Now that +VMware
has released a second
version of VMware Player (and presumably VMware Workstation, but I haven't checked) for Linux that will cause guaranteed data loss and upgrade problems on Ubuntu, I think the time has come to shame them publicly for it.
Because of the way their installer was written, VMware's installer will reorder your shutdown sequence in a way that SKIPS SYNCING AND UNMOUNTING FILESYSTEMS. This is more or less guaranteed to cause data loss eventually.
How do you prevent this from breaking your system? VMware's installer is calling the insserv command, which should never
be used on Ubuntu, so you can fool it by running `sudo dpkg-divert --local --rename /usr/sbin/insserv`, which will move it out of the way.
How can you tell if your machine has been screwed up by this? Look at the symlinks in /etc/rc6.d. If you see S40umountfs, S60umountroot, and S90reboot, you're fine. If you see S03umountfs, S03umountroot, and S03reboot, your machine is broken.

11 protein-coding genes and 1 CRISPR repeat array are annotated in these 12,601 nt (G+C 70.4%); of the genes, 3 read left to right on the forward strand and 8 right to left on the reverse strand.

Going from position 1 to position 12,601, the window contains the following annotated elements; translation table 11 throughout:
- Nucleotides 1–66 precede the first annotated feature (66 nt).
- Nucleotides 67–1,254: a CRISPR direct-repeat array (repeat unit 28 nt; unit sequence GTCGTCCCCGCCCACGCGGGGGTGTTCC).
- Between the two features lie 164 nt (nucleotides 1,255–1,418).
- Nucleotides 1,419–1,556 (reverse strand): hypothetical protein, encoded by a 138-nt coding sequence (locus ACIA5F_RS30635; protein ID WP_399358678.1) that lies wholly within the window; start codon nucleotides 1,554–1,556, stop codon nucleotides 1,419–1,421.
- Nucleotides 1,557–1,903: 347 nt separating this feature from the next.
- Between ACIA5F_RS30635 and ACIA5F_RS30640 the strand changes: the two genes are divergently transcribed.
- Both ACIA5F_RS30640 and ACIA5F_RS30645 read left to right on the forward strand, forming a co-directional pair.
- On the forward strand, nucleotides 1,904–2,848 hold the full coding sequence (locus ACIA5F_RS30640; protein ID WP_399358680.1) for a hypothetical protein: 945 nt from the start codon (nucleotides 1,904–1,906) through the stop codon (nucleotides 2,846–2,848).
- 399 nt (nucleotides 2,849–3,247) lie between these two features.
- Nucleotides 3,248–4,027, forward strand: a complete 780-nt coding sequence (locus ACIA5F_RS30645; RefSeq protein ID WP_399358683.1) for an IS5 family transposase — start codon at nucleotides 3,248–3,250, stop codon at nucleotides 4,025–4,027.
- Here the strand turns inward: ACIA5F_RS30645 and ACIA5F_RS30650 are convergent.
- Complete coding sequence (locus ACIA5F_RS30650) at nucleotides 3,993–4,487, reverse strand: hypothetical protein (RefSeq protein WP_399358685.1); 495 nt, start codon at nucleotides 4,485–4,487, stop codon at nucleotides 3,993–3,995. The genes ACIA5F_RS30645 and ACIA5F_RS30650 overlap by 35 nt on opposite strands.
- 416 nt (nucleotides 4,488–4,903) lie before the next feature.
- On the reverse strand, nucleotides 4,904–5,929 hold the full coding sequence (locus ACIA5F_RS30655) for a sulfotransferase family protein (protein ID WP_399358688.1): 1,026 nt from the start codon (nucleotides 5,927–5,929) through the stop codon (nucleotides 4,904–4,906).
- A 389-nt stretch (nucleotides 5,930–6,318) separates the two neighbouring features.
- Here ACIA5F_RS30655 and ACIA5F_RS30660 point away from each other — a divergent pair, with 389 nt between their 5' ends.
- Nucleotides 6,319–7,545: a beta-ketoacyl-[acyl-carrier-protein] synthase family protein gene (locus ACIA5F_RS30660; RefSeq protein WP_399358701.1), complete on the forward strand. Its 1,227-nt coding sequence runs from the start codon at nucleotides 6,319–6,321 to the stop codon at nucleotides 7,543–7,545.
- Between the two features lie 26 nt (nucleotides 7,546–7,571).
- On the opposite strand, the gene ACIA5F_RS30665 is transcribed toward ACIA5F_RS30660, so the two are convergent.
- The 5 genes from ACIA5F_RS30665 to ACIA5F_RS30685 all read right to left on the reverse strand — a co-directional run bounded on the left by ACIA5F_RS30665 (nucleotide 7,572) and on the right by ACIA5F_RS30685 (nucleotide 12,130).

How do you recover if your system is broken? Here is the recommended fix:
mv /etc/rc6.d/S*reboot /etc/rc6.d/S90reboot
mv /etc/rc6.d/S*umountroot /etc/rc6.d/S60umountroot
mv /etc/rc6.d/S*umountnfs.sh /etc/rc6.d/S31umountnfs.sh
mv /etc/rc6.d/S*umountfs /etc/rc6.d/S40umountfs
mv /etc/rc6.d/S*sendsigs /etc/rc6.d/S20sendsigs
This bug manifests in subtle ways (for instance, I ran into it because my system wouldn't boot because D-Bus refused to start because the /var/run -> /run transition hadn't completed correctly when I upgraded to Oneiric), so if you use VMware Player/Workstation or have in the past used VMware Player/Workstation, you should check to make sure you're not affected.
Here's the bug where Ubuntu is tracking the issue: https://bugs.launchpad.net/ubuntu/+source/sysvinit/+bug/858122
, but it's a little hard to correct on our side when VMware is blatantly ignoring the way software is supposed to integrate with the system.